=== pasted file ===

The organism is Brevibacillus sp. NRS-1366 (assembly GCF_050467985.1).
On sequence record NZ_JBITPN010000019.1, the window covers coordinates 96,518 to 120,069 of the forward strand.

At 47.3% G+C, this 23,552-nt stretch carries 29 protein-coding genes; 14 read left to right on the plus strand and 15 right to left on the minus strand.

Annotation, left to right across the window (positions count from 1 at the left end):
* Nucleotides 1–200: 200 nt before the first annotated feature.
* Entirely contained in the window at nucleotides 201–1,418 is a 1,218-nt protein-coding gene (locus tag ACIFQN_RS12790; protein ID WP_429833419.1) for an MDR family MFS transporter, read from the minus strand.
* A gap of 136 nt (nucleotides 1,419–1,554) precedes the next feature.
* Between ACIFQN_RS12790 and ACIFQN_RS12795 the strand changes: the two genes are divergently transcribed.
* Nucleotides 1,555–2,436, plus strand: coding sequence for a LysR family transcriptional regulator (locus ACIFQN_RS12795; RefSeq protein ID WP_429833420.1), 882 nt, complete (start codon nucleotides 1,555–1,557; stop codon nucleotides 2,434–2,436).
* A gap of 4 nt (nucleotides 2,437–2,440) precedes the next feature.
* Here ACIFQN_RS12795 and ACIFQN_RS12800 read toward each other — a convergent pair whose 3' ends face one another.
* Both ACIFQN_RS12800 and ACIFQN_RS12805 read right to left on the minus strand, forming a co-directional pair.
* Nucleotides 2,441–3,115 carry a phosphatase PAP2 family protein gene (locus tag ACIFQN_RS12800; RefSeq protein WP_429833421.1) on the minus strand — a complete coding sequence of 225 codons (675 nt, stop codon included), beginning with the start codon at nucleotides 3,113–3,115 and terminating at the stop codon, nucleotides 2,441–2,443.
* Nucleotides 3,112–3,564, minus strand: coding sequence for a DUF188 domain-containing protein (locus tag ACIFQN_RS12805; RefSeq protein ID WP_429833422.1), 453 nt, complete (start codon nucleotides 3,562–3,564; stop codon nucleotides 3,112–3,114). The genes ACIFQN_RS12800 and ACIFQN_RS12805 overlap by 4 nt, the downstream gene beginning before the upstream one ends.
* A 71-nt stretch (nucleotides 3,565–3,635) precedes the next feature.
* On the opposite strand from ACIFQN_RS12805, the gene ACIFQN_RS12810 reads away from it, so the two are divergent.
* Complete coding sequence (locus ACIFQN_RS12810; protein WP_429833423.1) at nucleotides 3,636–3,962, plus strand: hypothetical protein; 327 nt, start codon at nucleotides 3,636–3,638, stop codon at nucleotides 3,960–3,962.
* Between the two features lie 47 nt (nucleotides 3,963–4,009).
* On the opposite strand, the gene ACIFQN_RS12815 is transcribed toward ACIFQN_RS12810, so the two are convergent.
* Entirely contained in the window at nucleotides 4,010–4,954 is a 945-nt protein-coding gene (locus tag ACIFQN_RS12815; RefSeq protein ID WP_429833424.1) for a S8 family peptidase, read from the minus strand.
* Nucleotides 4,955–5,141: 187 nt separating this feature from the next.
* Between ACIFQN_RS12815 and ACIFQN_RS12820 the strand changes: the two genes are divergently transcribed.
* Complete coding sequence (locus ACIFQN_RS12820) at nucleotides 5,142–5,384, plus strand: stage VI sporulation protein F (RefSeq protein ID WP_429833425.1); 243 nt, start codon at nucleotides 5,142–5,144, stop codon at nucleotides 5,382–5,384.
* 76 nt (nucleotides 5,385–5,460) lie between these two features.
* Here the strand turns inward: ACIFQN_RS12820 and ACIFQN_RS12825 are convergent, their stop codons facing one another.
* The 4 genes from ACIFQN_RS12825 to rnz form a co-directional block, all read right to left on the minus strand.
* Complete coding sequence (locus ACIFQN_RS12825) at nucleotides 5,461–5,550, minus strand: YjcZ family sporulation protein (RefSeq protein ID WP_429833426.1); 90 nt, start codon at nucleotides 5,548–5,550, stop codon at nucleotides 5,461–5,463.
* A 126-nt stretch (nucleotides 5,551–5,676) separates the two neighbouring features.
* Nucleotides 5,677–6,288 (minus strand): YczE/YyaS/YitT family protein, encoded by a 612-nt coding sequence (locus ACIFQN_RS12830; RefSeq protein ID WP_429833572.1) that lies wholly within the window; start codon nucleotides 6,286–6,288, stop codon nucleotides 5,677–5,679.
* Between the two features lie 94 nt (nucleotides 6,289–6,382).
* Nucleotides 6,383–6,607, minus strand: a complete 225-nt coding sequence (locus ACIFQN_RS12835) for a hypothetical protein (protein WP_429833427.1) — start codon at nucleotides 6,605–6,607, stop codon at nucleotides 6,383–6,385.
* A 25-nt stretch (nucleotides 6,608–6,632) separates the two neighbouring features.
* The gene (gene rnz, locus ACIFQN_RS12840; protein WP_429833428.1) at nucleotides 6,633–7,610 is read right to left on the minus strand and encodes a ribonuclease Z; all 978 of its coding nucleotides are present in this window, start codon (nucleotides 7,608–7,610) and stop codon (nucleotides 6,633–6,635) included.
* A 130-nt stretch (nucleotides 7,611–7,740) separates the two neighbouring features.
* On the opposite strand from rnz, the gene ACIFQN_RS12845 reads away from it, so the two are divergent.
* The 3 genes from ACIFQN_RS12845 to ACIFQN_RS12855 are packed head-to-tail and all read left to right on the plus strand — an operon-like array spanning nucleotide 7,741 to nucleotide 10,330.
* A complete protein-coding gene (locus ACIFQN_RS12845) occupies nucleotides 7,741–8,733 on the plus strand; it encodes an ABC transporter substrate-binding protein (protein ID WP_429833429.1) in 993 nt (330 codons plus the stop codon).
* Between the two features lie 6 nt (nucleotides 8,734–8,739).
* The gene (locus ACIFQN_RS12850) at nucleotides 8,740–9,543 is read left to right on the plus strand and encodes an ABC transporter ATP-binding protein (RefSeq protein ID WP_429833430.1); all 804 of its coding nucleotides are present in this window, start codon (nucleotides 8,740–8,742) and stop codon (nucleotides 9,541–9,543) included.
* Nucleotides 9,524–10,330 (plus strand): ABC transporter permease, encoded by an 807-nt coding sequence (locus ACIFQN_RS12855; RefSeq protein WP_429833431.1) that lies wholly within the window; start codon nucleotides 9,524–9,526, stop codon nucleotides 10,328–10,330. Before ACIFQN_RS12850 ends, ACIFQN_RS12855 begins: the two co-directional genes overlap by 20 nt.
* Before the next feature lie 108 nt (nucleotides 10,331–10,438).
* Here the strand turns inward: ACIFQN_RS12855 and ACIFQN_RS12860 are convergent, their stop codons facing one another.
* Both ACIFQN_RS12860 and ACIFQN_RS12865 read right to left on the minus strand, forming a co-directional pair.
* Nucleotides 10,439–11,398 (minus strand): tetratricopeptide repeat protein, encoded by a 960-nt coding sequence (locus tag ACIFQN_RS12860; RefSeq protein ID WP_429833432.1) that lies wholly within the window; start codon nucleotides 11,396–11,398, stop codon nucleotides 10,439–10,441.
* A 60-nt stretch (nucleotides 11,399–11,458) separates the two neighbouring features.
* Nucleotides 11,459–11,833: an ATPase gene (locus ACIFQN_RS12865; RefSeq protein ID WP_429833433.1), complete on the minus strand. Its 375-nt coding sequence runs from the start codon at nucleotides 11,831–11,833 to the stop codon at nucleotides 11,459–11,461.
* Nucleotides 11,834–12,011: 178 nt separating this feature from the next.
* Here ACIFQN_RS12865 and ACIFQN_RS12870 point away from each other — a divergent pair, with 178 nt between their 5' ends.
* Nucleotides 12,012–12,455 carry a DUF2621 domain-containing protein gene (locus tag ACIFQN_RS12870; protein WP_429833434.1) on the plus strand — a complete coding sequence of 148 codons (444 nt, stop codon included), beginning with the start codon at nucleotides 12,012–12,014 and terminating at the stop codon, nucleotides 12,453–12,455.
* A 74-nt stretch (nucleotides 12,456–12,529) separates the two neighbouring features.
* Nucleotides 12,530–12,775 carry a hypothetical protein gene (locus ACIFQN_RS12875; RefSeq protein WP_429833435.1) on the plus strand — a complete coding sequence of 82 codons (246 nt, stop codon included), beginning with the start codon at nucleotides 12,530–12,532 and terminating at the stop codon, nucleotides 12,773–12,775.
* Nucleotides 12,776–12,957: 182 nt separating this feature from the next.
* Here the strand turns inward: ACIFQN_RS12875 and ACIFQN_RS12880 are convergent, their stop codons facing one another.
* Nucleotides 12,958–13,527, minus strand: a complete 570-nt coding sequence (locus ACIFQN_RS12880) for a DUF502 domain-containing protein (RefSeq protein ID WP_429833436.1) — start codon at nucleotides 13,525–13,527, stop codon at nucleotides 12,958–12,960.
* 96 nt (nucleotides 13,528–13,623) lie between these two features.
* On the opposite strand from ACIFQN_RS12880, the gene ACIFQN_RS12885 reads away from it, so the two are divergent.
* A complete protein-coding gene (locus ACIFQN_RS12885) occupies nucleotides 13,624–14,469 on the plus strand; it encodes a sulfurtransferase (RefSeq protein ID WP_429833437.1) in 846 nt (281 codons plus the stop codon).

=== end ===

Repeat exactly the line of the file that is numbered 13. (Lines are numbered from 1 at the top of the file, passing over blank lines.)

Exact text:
* Nucleotides 2,441–3,115 carry a phosphatase PAP2 family protein gene (locus tag ACIFQN_RS12800; RefSeq protein WP_429833421.1) on the minus strand — a complete coding sequence of 225 codons (675 nt, stop codon included), beginning with the start codon at nucleotides 3,113–3,115 and terminating at the stop codon, nucleotides 2,441–2,443.